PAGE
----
Tenancies: Changes to the law
Good Morning - The Law and You - 25/11/10 - Tenancies -
Changes to the law
Landlords, tenants and others involved in the rental property market need to be aware of changes to the law relating to residential tenancies that took effect from 1 October 2010.
Q: What are some of the changes that have been made to the Residential Tenancies Act?
If a landlord is going to be absent from New Zealand for more than 21 consecutive days, they must appoint a New Zealand-based agent, notify their tenants of the agents' details and the Bond Centre, if a bond is held. This ensures that tenants will always have someone to deal with issues that may arise during a tenancy and landlords can't avoid their obligations by being unreachable. A failure to provide a tenant is now added to the list of "unlawful acts" under the Act.
Q: What are the significance of unlawful acts?
Unlawful acts are breaches of the Act that give rise to a potential financial penalty. In the case of a landlord who leaves New Zealand for more than 21 days and fails to appoint an agent, they face a penalty of up to $1,000, which will be paid to the tenant.
Q: Are there any new unlawful acts created as a result of the recent changes?
A number of new unlawful acts have been added including:
- the tenant exceeding the maximum number of people who may reside at the property; ($1,000)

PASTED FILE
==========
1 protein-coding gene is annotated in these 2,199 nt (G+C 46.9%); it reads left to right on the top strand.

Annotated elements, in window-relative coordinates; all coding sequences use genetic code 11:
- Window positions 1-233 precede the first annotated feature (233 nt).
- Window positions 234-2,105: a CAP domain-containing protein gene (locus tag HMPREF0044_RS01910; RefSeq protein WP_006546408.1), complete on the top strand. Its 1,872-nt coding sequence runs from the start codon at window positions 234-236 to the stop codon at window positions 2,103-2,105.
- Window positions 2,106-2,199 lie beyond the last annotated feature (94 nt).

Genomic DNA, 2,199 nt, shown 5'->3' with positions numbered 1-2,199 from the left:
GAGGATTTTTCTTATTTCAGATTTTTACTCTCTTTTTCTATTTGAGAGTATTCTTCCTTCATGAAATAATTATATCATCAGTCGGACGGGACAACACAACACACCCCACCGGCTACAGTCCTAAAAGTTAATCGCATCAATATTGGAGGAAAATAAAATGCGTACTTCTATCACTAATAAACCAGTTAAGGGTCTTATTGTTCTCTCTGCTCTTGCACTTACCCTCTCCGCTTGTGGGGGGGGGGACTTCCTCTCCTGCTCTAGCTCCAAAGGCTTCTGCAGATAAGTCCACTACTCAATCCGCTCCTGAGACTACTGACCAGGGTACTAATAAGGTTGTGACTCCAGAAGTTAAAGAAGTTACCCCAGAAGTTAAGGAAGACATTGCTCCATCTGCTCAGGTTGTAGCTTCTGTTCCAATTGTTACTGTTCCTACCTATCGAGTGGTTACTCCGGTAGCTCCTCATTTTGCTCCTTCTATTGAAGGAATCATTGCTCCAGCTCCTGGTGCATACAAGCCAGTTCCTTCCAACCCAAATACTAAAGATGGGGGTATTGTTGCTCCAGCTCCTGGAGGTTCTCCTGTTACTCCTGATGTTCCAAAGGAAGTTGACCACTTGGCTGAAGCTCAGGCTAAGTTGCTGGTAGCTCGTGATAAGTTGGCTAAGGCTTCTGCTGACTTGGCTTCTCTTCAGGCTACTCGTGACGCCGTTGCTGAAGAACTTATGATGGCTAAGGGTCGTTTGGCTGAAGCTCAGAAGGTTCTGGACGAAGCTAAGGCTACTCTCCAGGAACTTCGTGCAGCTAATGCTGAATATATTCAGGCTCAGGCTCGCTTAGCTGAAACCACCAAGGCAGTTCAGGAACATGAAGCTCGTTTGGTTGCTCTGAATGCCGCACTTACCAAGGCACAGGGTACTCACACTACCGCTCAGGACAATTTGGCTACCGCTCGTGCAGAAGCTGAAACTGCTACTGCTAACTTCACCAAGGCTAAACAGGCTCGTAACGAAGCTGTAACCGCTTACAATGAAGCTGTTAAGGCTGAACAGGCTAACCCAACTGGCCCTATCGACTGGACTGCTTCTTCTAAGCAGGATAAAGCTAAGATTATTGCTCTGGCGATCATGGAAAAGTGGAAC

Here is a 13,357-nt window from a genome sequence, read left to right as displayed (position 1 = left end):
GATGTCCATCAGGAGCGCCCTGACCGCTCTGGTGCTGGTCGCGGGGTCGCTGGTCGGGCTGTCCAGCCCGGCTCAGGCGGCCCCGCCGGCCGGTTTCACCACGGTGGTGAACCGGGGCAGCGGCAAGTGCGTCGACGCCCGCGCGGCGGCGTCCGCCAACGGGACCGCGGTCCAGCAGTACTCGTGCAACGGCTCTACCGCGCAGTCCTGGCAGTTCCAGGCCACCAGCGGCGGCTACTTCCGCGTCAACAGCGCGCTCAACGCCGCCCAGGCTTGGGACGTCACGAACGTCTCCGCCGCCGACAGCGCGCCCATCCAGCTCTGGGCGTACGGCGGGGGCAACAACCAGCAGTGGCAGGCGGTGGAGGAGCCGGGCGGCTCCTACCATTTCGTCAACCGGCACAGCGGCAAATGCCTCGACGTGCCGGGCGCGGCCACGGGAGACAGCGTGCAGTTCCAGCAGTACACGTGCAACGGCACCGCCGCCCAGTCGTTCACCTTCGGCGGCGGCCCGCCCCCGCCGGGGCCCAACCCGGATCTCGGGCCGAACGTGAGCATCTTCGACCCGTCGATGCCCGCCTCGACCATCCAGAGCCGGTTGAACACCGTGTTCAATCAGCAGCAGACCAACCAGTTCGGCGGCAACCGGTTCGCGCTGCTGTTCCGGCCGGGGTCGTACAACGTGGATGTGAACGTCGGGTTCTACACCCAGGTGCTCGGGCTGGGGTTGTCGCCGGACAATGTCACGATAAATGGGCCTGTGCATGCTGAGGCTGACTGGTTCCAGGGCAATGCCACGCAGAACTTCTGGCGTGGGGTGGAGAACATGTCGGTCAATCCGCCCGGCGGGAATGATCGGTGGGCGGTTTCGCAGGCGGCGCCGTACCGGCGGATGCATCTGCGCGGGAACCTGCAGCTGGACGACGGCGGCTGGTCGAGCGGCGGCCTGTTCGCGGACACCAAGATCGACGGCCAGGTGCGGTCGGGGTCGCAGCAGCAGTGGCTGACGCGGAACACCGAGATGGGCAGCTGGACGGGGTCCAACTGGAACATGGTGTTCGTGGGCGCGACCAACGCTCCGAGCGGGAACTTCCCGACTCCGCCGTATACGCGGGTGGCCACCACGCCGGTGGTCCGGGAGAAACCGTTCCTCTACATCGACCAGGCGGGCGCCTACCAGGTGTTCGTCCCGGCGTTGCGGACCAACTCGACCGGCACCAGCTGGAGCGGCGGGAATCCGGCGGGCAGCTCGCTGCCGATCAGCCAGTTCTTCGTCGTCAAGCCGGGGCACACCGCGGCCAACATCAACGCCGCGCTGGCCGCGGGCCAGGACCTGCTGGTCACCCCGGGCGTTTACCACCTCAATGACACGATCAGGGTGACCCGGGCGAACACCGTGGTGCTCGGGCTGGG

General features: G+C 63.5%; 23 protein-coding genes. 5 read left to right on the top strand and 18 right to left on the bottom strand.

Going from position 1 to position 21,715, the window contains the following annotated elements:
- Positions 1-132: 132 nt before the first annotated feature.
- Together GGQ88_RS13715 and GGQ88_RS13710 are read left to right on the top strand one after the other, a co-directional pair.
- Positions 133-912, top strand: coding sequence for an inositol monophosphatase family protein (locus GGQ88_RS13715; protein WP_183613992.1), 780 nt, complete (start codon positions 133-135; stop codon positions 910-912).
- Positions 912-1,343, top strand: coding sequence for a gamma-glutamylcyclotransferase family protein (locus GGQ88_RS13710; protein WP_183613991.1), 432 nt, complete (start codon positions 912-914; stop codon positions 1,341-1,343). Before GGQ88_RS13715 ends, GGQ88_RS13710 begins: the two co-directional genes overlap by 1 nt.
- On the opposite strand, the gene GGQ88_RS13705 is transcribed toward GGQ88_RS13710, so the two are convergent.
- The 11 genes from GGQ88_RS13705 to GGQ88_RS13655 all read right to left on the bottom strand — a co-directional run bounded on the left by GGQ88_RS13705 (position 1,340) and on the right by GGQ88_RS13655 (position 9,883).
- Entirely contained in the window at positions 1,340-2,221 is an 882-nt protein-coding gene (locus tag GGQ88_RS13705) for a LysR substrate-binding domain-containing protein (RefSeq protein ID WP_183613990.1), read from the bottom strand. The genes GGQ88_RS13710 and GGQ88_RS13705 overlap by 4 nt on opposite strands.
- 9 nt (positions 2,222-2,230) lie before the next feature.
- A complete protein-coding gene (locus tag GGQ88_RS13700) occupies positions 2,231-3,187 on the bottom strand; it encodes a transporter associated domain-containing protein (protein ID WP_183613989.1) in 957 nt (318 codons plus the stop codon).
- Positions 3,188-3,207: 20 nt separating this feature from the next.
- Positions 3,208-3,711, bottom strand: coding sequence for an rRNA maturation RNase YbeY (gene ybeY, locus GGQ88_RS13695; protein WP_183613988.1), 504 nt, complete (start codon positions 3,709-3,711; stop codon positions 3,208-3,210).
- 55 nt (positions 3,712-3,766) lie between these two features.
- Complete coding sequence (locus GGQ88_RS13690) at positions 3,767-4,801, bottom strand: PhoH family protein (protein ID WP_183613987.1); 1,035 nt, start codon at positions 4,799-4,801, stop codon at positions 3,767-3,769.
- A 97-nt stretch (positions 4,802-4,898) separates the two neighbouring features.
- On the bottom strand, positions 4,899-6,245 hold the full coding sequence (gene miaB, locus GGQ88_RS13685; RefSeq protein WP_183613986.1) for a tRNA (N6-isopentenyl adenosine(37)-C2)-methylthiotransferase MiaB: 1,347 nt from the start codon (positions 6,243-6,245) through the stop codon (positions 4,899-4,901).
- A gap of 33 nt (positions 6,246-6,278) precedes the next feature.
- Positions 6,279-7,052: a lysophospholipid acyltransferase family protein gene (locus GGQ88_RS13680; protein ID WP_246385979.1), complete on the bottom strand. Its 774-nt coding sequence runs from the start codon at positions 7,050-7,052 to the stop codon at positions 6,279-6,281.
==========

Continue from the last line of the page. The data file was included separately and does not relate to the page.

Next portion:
- the tenant using the premises for unlawful purposes; ($1,000)
- the tenant harassing another tenant or a neighbour ($2,000)
- landlord's failure to comply with their obligations regarding cleanliness, maintenance, relevant building, health and safety regulations ($3,000)
- landlord interfering with the supply of services, for example electricity ($1,000)
Q: The Residential Tenancies Act now also extends to boarding houses...what's that change about?
This is probably one of the most significant changes as before 1 October...tenants of boarding houses had absolutely no rights under the Act. The new rules give boarding house tenant rights in the following areas:
- A boarding house landlord can ask for a bond of up to four weeks' rent and must provide the tenant a receipt forthwith.
- A boarding house landlord must lodge the bond with the Department of Building and Housing within 23 working days, unless the bond is the equivalent to one week's rent or less.
- Boarding house landlords can increase rent with 28 days' written notice.
A boarding house landlord must provide tenants with a written tenancy agreement. This should include:
- whether the tenancy will last more than 28 days
- one or more telephone numbers for the landlord
- the boarding room number
- stipulate if there are any other tenants in the house, and if so, how many
- a statement of whether the tenancy is a joint tenancy and, if so, the names of the other people who will occupy the boarding room
- services to be provided by the landlord that are included in rent (if any)
- if the premises are to be managed by a person other than the landlord, the name an contact details of that person
- fire evacuation procedures.
A boarding house landlord may make house rules relating to the use and enjoyment of the premises or services:
- a copy must be provided to the tenant at the start of the tenancy
- a copy must be on display in the premises at all times